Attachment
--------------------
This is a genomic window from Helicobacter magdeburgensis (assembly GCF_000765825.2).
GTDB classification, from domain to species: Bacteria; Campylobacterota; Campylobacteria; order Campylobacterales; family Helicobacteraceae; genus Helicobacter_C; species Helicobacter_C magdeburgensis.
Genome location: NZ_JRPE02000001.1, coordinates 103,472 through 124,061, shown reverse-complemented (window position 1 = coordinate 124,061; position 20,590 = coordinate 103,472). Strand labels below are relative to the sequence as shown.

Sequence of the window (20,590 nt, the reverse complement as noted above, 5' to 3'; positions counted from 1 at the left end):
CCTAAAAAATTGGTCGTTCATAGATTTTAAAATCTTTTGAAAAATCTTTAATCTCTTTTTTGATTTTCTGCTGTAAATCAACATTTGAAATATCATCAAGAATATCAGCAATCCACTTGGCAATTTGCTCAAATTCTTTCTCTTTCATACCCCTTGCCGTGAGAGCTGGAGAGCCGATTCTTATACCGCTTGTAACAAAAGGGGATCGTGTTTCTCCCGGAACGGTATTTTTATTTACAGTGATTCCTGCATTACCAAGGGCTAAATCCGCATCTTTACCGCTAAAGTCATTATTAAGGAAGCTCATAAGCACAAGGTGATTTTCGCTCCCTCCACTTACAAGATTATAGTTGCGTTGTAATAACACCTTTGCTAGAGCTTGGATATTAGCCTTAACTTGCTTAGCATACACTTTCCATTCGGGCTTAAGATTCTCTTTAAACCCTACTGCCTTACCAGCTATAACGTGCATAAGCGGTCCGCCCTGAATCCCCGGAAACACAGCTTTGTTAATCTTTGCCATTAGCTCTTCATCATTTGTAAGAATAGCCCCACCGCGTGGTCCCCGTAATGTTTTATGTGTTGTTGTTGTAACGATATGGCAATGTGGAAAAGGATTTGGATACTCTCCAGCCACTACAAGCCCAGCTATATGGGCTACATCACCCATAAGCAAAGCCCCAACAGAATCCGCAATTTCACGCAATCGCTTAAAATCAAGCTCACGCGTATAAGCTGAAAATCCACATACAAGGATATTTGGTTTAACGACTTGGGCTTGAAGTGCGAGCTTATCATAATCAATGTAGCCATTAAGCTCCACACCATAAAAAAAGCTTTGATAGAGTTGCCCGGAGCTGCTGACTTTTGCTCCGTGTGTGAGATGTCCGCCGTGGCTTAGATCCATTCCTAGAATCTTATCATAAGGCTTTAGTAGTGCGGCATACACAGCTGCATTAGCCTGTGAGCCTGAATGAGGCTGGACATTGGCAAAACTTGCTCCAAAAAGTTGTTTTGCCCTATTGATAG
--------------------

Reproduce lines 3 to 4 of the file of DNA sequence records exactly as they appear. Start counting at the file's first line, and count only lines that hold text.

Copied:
Genome location: NZ_JRPE02000001.1, coordinates 103,472 through 124,061, shown reverse-complemented (window position 1 = coordinate 124,061; position 20,590 = coordinate 103,472). Strand labels below are relative to the sequence as shown.

Sequence of the window (20,590 nt, the reverse complement as noted above, 5' to 3'; positions counted from 1 at the left end):